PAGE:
The two-and-a-half-hour session includes a lesson on staying safe at the beach and explains the role of the RNLI and its lifeguards. It is followed by a lifesaving lesson and learning surf-based skills while building the children’s confidence in the sea. They will also learn about local hazards and the beach environment.
For more information on how to book your school onto an RNLI education programme in Northern Ireland, contact RNLI lifeguard supervisor Jenny Thompson 077 8992 4563 or email [email protected]
The call for help came after a member of the group the man was with observed him fall just before 1pm and raised the alarm.
After arriving on scene, senior RNLI lifeguard Jamie Russell immediately began to administer casualty care to the conscious man, who had fallen some 12 feet from the coastal path. He was joined on scene by a paramedic and they continued to provide assistance.
However with an incoming tide and a challenging location, it was decided that removing the casualty would require the assistance of Coleraine coastguard.
The man was secured on a stretcher and carefully moved by the group around the rocks to a waiting ambulance.
Commenting on the callout, RNLI lifeguard supervisor Karl O’Neill said: "This incident was quite a challenging one to respond to due to the nature and location of the fall.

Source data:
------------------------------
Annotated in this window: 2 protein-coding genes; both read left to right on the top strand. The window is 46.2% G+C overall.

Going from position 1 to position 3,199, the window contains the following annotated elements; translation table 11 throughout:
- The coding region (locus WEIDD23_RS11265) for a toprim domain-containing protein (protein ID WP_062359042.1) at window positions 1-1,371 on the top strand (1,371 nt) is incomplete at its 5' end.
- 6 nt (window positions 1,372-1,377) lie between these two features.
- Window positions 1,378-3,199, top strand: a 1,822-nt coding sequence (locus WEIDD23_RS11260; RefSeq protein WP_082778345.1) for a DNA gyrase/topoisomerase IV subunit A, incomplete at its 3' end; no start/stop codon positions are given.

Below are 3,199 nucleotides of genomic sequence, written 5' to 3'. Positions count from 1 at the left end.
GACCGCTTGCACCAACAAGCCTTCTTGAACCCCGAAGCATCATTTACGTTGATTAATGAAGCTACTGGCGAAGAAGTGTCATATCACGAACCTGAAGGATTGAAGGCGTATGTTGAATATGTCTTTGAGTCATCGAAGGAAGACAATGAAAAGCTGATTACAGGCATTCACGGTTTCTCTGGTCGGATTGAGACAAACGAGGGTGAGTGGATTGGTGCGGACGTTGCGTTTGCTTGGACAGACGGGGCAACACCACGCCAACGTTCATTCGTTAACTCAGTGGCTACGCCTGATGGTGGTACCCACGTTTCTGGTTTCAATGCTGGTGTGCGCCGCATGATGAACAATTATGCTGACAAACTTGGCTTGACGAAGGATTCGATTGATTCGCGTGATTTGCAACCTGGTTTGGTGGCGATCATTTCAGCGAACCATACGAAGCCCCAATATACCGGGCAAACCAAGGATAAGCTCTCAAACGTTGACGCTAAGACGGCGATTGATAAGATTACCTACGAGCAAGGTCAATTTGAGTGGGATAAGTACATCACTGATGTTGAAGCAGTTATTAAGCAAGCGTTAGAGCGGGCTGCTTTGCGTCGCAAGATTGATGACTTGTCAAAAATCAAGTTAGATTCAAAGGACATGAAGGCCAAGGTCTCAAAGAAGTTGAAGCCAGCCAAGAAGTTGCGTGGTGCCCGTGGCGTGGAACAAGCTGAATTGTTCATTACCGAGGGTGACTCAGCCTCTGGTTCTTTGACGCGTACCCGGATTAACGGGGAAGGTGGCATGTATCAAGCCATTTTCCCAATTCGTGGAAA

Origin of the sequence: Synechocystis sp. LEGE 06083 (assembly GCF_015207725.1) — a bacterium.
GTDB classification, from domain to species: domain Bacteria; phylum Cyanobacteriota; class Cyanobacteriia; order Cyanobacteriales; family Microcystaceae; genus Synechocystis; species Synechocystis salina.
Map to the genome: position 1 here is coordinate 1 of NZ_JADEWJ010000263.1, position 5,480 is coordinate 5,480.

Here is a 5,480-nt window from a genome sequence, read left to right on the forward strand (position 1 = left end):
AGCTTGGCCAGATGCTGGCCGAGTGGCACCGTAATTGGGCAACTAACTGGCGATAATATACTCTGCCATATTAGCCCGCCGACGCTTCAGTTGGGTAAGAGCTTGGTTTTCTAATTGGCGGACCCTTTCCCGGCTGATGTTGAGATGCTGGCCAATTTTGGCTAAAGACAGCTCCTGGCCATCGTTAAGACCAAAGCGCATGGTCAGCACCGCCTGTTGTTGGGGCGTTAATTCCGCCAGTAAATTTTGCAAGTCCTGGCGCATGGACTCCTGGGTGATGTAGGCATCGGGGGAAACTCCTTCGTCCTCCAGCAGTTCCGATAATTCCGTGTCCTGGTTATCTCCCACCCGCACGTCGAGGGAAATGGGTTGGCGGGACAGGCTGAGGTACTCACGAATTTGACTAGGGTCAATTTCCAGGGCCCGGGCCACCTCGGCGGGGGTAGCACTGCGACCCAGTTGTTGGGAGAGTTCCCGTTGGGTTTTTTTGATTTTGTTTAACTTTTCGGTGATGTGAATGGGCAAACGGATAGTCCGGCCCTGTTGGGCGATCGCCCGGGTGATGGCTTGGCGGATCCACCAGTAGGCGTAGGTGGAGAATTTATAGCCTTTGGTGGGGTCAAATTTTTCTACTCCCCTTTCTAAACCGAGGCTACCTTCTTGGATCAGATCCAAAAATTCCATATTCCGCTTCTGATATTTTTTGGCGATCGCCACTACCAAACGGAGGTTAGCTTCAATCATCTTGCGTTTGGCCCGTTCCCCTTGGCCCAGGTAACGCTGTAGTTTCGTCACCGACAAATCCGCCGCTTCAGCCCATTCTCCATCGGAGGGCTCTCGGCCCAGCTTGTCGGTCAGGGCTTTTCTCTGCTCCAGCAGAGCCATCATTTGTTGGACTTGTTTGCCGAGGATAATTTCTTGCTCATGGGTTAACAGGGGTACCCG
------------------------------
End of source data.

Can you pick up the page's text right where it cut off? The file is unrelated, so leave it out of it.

"Thankfully the man was conscious but we did not want to risk any further discomfort or injury by moving him ourselves. I would like to thank members of Coleraine coastguard for their assistance."
Whiterocks is one of five beaches being patrolled by RNLI lifeguard during the Easter holidays, continuing till Monday 4 April, as previously reported on Afloat.ie.
#Lifeguards - As RNLI lifeguards prepare to bring the 2015 season to a close this weekend in Northern Ireland, the charity that saves lives at sea has appealed to anyone planning a trip to the beach during the autumn and winter months to keep safe.
The season will draw to an end this Sunday 27 September, and RNLI lifeguard manager Mike Grocott is keen to remind anyone going to the beach post season to be aware that the lifeguards won’t be on patrol but that the same beach safety advice applies.
"While we can expect our beaches to be generally quieter in the coming months, there will be people using the water for activities such as surfing and kitesurfing.